A 2014 Yahoo hack potentially represents by far the biggest data theft on record, with information involving up to 500 million accounts stolen. Yahoo is blaming “state-sponsored” hackers, but it appears that that remark may be diversionary, as evidence of an inside job is likelier. The email host, news, and search engine giant claims that the hackers “are no longer in [its] corporate network,” and that it didn’t believe any truly compromising data stolen from the half-billion accounts had been affected. This includes unprotected passwords, payment card information (PCI), or bank account information. That’s a lot of information that Yahoo can suddenly vouch for, after allowing such an egregious data breach in the first place.
A Wall Street Journal article, updated Sept. 22, highlights the fact that Yahoo claims this was the work of state-sponsored hackers “in another nation”; it also calls into question the coincidental timing of the $4.8 billion Verizon buy-out deal, announced July 25. Yahoo began its investigation into “claims by hackers” that they were negotiating to sell 280 million Yahoo usernames and passwords just before the deal with Verizon was announced. It all smells more than fishy, with this food for thought stemming from the “big breach”:
- Verizon would benefit by a downgrade in Yahoo stock after the hacking announcement
- What is the actual black-market value of Yahoo passwords anyway?
- How can Yahoo verify state-sponsored hijacking of half a billion of its accounts, but not be able to provide security enough to protect those accounts?
How the Yahoo Hack Affects You
It’s hard to say just who is directly benefitting from this biggest hack ever, but one thing is for certain – the losers, once again, are the account holders themselves. So, it appears users of any Web-based services must resort to deeper password encryption – in spite of Yahoo corporate claims that no sensitive or financially injurious information was acquired by the, er, “state-sponsored” hackers. Obviously, no one is 100-percent safe from hackers or data breach, but we can choose to better arm ourselves, and not leave data security to free email hosts or even so-called “secure” third-party transaction platforms like PayPal.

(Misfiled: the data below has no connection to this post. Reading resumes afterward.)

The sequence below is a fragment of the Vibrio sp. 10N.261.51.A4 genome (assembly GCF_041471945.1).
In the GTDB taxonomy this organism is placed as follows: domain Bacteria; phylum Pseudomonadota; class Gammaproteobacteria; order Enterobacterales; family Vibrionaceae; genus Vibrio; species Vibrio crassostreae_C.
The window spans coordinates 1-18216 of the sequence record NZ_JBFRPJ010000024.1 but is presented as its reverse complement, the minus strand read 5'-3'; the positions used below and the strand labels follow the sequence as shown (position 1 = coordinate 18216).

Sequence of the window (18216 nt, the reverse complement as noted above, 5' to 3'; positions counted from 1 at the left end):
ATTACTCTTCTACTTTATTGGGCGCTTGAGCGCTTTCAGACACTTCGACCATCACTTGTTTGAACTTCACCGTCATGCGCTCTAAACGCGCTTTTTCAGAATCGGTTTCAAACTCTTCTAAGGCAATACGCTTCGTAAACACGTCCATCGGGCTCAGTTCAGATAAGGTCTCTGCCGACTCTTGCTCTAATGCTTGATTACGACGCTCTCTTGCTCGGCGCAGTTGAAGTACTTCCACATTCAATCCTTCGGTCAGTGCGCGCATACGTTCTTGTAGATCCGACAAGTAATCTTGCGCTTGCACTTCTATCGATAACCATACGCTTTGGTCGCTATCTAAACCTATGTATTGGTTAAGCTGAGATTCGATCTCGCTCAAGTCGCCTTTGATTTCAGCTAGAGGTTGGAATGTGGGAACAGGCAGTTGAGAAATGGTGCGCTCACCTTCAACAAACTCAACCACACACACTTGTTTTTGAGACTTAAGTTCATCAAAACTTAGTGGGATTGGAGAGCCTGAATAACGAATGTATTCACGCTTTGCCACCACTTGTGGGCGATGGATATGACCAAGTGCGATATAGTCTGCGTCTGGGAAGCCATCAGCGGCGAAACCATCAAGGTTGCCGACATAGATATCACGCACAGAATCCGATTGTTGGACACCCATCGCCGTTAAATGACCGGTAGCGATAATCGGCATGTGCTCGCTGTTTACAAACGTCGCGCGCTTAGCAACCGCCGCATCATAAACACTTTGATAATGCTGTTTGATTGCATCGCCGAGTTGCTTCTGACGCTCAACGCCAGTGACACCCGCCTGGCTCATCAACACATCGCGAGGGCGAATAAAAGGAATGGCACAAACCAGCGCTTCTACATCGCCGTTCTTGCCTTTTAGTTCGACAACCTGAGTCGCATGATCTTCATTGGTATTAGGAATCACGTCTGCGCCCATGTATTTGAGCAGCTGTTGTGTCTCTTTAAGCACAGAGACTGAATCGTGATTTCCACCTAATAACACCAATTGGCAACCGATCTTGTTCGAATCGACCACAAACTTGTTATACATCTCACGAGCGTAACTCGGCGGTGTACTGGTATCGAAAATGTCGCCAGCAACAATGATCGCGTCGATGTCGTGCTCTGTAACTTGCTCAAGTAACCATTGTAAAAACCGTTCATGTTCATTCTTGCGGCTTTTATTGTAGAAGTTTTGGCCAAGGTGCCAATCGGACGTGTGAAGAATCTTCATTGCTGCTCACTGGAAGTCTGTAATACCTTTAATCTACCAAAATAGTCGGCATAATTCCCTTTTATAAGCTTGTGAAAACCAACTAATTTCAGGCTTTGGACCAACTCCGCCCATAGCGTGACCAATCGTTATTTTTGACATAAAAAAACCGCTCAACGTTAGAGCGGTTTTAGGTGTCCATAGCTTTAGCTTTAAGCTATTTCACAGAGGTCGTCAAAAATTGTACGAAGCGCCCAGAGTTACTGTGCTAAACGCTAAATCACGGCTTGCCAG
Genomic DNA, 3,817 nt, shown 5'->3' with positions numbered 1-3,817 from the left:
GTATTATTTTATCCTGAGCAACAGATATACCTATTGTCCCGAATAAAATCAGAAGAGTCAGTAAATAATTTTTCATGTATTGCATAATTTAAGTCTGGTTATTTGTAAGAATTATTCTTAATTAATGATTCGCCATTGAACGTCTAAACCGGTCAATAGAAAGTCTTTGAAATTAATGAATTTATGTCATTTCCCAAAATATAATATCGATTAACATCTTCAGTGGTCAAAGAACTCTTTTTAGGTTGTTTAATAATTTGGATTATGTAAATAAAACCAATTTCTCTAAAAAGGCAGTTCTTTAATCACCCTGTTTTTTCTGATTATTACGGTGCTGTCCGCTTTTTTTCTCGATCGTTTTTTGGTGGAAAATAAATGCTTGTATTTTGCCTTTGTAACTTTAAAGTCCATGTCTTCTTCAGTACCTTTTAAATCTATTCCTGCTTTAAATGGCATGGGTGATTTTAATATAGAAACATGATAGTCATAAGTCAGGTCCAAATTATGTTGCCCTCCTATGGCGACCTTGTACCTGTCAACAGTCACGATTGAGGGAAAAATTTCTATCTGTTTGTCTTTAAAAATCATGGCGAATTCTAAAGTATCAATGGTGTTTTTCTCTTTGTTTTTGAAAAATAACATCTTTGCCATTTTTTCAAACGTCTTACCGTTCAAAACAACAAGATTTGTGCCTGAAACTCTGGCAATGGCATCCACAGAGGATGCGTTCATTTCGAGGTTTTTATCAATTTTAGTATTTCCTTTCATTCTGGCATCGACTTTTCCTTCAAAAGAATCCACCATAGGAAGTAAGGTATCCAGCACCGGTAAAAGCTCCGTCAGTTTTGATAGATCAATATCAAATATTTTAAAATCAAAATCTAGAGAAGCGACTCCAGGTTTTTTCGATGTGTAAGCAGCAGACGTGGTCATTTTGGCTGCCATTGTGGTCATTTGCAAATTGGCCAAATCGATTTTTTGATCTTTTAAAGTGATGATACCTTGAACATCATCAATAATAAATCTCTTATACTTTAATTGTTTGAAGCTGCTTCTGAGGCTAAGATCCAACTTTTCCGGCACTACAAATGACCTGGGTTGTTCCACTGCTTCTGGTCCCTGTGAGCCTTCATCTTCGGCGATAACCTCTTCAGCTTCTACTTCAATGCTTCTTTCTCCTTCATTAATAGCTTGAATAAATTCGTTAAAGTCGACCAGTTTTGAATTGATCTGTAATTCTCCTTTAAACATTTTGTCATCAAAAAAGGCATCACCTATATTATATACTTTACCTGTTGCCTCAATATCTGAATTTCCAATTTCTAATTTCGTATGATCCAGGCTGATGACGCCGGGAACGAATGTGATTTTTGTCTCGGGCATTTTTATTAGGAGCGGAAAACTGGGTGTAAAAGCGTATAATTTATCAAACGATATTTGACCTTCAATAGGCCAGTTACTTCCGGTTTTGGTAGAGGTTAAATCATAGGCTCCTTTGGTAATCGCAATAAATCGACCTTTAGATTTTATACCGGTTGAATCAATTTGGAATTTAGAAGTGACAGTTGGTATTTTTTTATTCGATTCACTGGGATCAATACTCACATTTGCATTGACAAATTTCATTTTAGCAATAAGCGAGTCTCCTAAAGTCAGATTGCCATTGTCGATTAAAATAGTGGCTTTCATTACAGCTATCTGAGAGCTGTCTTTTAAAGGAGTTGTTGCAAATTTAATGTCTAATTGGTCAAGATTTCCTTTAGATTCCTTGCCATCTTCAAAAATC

Don’t worry, though, the FBI is on top of the matter. “We take these types of breaches very seriously and will determine how this occurred and who is responsible,” so they claim. One can’t fail to notice that this incident closely parallels the announced $26.2 billion buy-out of LinkedIn by Microsoft, following LinkedIn’s own colossal data breach in 2012 that affect 117 million of its users. And, one wonders, who’s really benefitting from all this data theft and billion-dollar buy-outs. Beyond the conspiracy theories are the hard facts, though – huge data breaches affect us all, especially when we get lazy about the safeguarding of our personal data.
Yahoo claims the stolen passwords were encrypted, but the huge number of them, plus the fact that any determined and resourceful hacker can de-crypt such passwords with “cracking” software doesn’t really impart any measure of assurance. Security experts are recommending that anyone using login data online should use a second layer of authentication to their accounts (two-factor authentication), and routinely change their passwords And of course, Yahoo itself is advising users to change their passwords and security questions.
Need IT Assistance?
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Author: Aaron White, Date: 23rd September 2016